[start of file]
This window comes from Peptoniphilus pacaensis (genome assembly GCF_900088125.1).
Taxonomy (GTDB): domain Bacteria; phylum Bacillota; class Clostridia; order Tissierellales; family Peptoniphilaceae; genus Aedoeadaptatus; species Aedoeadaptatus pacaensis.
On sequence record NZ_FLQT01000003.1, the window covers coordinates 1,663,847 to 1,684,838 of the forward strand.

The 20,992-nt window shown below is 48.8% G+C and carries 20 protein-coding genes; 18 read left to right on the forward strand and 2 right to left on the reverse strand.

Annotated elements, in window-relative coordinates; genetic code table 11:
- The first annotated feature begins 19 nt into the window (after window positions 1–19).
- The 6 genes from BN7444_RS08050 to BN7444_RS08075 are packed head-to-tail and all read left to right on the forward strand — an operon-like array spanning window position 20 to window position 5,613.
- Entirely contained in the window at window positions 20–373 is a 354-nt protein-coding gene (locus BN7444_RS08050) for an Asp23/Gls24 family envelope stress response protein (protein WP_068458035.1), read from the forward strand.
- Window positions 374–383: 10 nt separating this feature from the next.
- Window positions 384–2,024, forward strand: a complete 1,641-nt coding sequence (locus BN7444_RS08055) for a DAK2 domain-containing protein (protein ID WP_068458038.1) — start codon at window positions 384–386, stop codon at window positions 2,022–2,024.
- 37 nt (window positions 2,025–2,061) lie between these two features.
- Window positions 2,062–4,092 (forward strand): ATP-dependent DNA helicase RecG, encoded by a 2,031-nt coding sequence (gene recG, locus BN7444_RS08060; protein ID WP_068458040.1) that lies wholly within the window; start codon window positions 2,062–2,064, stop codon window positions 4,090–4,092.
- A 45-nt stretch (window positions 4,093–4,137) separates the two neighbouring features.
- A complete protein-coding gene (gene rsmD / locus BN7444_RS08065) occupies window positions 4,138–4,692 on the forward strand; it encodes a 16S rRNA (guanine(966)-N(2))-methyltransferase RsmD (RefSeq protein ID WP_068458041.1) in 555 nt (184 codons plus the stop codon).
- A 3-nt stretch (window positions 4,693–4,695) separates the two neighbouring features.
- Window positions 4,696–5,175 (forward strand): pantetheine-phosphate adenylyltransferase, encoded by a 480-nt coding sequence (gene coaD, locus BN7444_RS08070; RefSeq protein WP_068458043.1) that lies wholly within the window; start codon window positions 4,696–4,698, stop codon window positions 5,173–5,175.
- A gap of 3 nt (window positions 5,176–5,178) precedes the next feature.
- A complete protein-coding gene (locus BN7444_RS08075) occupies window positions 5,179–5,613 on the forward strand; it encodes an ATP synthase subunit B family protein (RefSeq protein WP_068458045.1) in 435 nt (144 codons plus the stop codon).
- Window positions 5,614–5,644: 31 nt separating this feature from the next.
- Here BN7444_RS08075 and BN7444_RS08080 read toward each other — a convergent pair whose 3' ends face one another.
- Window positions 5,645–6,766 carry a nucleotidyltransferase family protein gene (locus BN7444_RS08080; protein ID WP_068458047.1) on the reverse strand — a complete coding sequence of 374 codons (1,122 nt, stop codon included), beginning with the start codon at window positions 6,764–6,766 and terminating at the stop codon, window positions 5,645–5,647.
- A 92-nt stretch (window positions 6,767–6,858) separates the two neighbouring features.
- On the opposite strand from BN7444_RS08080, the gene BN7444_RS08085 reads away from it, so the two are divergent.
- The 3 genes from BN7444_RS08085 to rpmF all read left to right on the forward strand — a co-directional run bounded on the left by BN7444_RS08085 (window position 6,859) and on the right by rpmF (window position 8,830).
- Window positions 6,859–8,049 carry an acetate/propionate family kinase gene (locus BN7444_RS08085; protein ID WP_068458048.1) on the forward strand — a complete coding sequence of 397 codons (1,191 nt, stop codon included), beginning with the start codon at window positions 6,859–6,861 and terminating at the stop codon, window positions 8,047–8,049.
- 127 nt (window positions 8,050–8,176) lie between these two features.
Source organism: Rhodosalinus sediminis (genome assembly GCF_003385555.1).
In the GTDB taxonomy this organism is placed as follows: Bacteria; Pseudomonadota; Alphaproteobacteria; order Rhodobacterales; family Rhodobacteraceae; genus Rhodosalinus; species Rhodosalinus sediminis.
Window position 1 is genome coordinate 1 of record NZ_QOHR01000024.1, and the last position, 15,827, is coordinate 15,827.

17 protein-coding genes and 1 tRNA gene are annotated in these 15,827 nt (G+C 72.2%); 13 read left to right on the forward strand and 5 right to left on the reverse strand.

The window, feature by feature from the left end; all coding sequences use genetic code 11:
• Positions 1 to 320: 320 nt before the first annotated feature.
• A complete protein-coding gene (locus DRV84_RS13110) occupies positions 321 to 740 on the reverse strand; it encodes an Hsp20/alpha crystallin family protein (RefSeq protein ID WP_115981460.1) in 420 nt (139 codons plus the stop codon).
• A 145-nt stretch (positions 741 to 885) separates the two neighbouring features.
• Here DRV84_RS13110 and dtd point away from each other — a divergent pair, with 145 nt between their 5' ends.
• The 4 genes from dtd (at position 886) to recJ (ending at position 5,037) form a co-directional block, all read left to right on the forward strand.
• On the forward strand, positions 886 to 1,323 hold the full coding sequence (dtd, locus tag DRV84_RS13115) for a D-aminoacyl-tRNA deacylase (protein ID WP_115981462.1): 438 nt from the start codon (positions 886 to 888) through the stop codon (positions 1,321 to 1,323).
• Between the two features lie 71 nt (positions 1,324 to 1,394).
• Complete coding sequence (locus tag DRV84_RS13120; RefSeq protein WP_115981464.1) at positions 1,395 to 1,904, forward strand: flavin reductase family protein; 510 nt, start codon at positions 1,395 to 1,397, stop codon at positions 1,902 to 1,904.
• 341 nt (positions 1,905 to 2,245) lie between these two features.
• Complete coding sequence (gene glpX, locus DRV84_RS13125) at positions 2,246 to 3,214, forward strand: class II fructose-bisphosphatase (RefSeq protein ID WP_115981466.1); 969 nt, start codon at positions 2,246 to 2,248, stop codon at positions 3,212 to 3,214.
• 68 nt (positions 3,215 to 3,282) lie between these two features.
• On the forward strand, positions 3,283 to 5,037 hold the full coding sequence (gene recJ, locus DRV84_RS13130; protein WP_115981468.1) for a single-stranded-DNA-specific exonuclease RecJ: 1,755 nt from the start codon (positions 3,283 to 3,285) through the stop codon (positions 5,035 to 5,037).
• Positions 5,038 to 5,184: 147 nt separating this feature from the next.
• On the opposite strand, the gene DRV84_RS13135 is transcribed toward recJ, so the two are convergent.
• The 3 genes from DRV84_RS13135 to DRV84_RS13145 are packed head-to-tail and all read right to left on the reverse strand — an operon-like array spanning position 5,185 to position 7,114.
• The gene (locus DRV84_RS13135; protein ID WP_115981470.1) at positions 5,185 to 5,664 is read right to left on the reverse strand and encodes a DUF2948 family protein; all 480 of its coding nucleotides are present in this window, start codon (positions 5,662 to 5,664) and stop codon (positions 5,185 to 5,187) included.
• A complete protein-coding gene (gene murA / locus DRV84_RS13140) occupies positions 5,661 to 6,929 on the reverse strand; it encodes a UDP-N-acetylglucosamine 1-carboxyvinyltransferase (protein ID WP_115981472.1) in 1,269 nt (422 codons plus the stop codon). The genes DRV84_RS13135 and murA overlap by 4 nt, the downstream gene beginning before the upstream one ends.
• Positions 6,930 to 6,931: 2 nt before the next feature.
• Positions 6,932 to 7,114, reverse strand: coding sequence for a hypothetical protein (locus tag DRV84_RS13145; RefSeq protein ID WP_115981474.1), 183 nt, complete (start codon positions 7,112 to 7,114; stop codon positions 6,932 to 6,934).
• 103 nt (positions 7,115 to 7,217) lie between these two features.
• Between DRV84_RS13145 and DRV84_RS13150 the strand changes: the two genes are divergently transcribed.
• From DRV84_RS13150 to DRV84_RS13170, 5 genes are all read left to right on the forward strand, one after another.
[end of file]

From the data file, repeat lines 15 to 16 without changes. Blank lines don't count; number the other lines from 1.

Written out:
- A 3-nt stretch (window positions 4,693–4,695) separates the two neighbouring features.
- Window positions 4,696–5,175 (forward strand): pantetheine-phosphate adenylyltransferase, encoded by a 480-nt coding sequence (gene coaD, locus BN7444_RS08070; RefSeq protein WP_068458043.1) that lies wholly within the window; start codon window positions 4,696–4,698, stop codon window positions 5,173–5,175.